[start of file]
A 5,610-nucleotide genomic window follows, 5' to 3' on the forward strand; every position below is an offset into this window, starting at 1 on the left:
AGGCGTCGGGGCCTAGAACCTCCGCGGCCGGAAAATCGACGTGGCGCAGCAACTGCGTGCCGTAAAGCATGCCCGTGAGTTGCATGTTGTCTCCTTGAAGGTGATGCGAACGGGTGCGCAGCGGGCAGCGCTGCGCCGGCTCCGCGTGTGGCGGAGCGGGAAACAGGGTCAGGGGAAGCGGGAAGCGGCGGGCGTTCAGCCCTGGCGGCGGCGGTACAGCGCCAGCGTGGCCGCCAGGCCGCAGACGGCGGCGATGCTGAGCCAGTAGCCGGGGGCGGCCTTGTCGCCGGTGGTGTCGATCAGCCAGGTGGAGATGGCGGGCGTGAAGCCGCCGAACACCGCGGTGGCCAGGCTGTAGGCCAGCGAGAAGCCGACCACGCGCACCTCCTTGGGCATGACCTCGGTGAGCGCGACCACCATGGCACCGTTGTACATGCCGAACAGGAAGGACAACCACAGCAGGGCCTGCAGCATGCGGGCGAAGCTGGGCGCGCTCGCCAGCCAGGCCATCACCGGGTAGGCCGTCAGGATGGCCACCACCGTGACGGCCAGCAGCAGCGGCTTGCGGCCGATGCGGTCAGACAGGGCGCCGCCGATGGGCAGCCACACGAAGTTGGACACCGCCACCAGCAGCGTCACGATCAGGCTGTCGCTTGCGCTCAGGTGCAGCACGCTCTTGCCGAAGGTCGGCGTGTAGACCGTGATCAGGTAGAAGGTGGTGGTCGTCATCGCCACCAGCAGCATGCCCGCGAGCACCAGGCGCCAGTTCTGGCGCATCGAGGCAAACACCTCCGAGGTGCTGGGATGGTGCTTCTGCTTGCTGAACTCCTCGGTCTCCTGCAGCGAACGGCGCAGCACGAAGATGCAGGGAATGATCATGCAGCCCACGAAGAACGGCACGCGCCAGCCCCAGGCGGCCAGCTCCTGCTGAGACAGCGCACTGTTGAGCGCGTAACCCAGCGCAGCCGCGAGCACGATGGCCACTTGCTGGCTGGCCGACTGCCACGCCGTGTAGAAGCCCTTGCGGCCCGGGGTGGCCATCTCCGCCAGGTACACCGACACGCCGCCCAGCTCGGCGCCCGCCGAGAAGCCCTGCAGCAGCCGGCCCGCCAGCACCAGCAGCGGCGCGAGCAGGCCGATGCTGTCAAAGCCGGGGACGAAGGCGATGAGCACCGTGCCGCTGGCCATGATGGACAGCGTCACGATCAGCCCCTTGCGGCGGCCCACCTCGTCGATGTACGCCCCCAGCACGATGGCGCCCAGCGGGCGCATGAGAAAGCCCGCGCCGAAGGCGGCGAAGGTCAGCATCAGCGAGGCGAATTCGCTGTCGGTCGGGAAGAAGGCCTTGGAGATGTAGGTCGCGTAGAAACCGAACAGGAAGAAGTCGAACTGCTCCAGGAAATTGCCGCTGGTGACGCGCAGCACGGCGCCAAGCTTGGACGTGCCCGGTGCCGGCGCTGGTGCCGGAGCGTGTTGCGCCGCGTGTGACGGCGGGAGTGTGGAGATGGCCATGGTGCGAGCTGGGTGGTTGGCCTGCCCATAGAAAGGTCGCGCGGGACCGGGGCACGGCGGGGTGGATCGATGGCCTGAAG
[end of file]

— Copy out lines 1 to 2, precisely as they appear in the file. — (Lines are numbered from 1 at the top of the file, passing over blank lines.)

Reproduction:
A 5,610-nucleotide genomic window follows, 5' to 3' on the forward strand; every position below is an offset into this window, starting at 1 on the left:
AGGCGTCGGGGCCTAGAACCTCCGCGGCCGGAAAATCGACGTGGCGCAGCAACTGCGTGCCGTAAAGCATGCCCGTGAGTTGCATGTTGTCTCCTTGAAGGTGATGCGAACGGGTGCGCAGCGGGCAGCGCTGCGCCGGCTCCGCGTGTGGCGGAGCGGGAAACAGGGTCAGGGGAAGCGGGAAGCGGCGGGCGTTCAGCCCTGGCGGCGGCGGTACAGCGCCAGCGTGGCCGCCAGGCCGCAGACGGCGGCGATGCTGAGCCAGTAGCCGGGGGCGGCCTTGTCGCCGGTGGTGTCGATCAGCCAGGTGGAGATGGCGGGCGTGAAGCCGCCGAACACCGCGGTGGCCAGGCTGTAGGCCAGCGAGAAGCCGACCACGCGCACCTCCTTGGGCATGACCTCGGTGAGCGCGACCACCATGGCACCGTTGTACATGCCGAACAGGAAGGACAACCACAGCAGGGCCTGCAGCATGCGGGCGAAGCTGGGCGCGCTCGCCAGCCAGGCCATCACCGGGTAGGCCGTCAGGATGGCCACCACCGTGACGGCCAGCAGCAGCGGCTTGCGGCCGATGCGGTCAGACAGGGCGCCGCCGATGGGCAGCCACACGAAGTTGGACACCGCCACCAGCAGCGTCACGATCAGGCTGTCGCTTGCGCTCAGGTGCAGCACGCTCTTGCCGAAGGTCGGCGTGTAGACCGTGATCAGGTAGAAGGTGGTGGTCGTCATCGCCACCAGCAGCATGCCCGCGAGCACCAGGCGCCAGTTCTGGCGCATCGAGGCAAACACCTCCGAGGTGCTGGGATGGTGCTTCTGCTTGCTGAACTCCTCGGTCTCCTGCAGCGAACGGCGCAGCACGAAGATGCAGGGAATGATCATGCAGCCCACGAAGAACGGCACGCGCCAGCCCCAGGCGGCCAGCTCCTGCTGAGACAGCGCACTGTTGAGCGCGTAACCCAGCGCAGCCGCGAGCACGATGGCCACTTGCTGGCTGGCCGACTGCCACGCCGTGTAGAAGCCCTTGCGGCCCGGGGTGGCCATCTCCGCCAGGTACACCGACACGCCGCCCAGCTCGGCGCCCGCCGAGAAGCCCTGCAGCAGCCGGCCCGCCAGCACCAGCAGCGGCGCGAGCAGGCCGATGCTGTCAAAGCCGGGGACGAAGGCGATGAGCACCGTGCCGCTGGCCATGATGGACAGCGTCACGATCAGCCCCTTGCGGCGGCCCACCTCGTCGATGTACGCCCCCAGCACGATGGCGCCCAGCGGGCGCATGAGAAAGCCCGCGCCGAAGGCGGCGAAGGTCAGCATCAGCGAGGCGAATTCGCTGTCGGTCGGGAAGAAGGCCTTGGAGATGTAGGTCGCGTAGAAACCGAACAGGAAGAAGTCGAACTGCTCCAGGAAATTGCCGCTGGTGACGCGCAGCACGGCGCCAAGCTTGGACGTGCCCGGTGCCGGCGCTGGTGCCGGAGCGTGTTGCGCCGCGTGTGACGGCGGGAGTGTGGAGATGGCCATGGTGCGAGCTGGGTGGTTGGCCTGCCCATAGAAAGGTCGCGCGGGACCGGGGCACGGCGGGGTGGATCGATGGCCTGAAG